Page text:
The methodology for measuring the carbon footprint can also be used to measure a portfolio’s water footprint. This is a topic that will surely gain prominence in the coming years as the intensity of discussions about global water scarcity increases. A company’s water intensity and even factors such as its waste output could become more material in the future and have a larger impact on profitability.
Impact can also be measured from a social perspective. For example, the number of people who have obtained micro-financing could be a useful indicator of the impact of financial services companies. Other social impact metrics may include the number of people whose access to medicine has increased or whose quality of life has improved because of certain products. One might also consider company performance in terms of job creation and diversity.
Unlike environmental data, which has become significantly more accessible in recent years, social data is still in its infancy, not only in terms of availability but comparability. New sources of alternative and big data, as well as gradually improving disclosure by corporates, should improve this situation in the years to come.
An obvious point of interest for portfolio managers is the financial consequences of the measured impact. By measuring the CO2 emissions or water consumption, for example, portfolio managers can gain insight into how efficiently companies are dealing with these costs. Lower CO2 emissions or water consumption could be expected to lead to lower cost structures, better margins, and higher profitability, and these improvements should have a positive impact on a company’s valuation.
Treating the environment well by reducing emissions or using less water can also improve a company’s profile in the eyes of consumers. This benefit could support the sustainability of its business model and hence its longer-term valuation. The same can be said about diversity because studies also show that healthy diversity in a company’s management team and workforce can lead to better financial results.
One could also argue that a company with lower CO2 emissions has less risk of being impacted by future increases in carbon pricing and/or carbon taxes. The same argument can be used for water usage; using less water reduces the risk of being negatively impacted by future water scarcity. By paying close attention to a portfolio’s exposure to these aspects of company operations, portfolio managers can help reduce portfolio risk.
In addition, the transition to cleaner energy sources and efforts to prevent global warming could lead to a situation where a substantial part of global energy reserves, such as thermal coal, will ultimately not be used. This change would substantially reduce the value of these “stranded assets” and could negatively impact companies and sectors worldwide. If pension funds’ introduction of CO2 reduction targets is also considered, it could be argued that parts of the market may be hurt by these trends. Hence, minimizing the exposure to such trends in investment portfolios could clearly reduce risk and improve risk–return characteristics. Making a full assessment of this potential should include determining whether these risks are already discounted in the current share price.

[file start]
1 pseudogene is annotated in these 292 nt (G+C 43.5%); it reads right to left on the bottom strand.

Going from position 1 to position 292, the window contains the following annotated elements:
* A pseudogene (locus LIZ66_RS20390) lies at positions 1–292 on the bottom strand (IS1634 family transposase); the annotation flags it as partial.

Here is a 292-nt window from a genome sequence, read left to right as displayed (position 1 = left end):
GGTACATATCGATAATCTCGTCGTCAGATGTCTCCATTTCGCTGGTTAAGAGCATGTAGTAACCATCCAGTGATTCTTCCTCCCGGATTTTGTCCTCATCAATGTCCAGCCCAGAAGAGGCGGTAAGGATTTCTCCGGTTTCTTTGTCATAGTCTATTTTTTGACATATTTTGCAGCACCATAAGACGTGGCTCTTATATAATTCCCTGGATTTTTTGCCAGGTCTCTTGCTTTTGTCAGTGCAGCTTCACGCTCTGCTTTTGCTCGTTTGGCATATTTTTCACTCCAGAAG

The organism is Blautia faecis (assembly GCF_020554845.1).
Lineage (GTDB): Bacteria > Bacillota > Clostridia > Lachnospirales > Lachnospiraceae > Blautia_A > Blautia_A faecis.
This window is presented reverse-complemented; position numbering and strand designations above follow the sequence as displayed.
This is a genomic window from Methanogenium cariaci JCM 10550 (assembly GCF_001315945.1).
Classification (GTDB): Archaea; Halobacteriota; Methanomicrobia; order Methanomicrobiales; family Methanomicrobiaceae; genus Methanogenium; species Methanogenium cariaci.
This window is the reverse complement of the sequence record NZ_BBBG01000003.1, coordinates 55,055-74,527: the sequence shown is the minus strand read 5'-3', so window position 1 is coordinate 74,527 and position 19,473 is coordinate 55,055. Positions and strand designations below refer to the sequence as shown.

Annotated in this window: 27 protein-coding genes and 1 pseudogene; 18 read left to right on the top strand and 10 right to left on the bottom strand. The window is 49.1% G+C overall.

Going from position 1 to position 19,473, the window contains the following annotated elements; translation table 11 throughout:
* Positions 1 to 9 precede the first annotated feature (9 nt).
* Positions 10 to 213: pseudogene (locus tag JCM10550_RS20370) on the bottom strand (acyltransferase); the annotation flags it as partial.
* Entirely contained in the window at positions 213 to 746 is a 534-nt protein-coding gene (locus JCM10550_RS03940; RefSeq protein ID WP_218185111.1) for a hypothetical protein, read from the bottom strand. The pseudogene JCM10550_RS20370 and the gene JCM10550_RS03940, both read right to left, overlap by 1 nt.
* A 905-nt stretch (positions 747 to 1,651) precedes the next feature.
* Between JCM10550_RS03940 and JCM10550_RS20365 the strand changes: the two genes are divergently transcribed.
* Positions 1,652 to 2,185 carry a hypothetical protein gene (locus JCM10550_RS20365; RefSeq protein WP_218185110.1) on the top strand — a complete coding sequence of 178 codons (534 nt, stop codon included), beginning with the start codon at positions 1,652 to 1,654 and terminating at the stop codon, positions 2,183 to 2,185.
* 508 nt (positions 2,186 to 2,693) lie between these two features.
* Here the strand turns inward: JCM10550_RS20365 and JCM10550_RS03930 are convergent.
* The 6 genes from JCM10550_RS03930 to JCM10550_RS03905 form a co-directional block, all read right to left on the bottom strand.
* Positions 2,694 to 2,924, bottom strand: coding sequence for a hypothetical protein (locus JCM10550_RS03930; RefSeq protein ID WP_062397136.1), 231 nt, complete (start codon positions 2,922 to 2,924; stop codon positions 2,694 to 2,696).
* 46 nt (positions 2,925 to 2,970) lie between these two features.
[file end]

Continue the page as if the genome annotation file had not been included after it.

Sustainable Development Goals
Introduced in September 2015 by the United Nations (UN), the SDGs have sharpened the focus on the non-financial impact of investments. The UN’s 17 goals are aimed at ending poverty, protecting the planet and ensuring prosperity for all, with the objective of achieving a more sustainable planet by 2030 and making the world a better place.
While some of the 17 goals are easier to invest in than others, portfolio managers can take these goals into account when making investment decisions and steer their capital allocations toward them. NN Investment Partners believes that companies whose products or operational models help achieve the SDGs can also implement more sustainable business models. This can go hand in hand with making a positive impact and attractive financial returns, creating a win-win situation for the investor and society. Reporting on how investment portfolios are exposed to these 17 SDGs is also evolving rapidly, and we expect its momentum in capital markets to accelerate further.
Figure 3: UN Sustainable Development Goals
Fund scores: handle with care!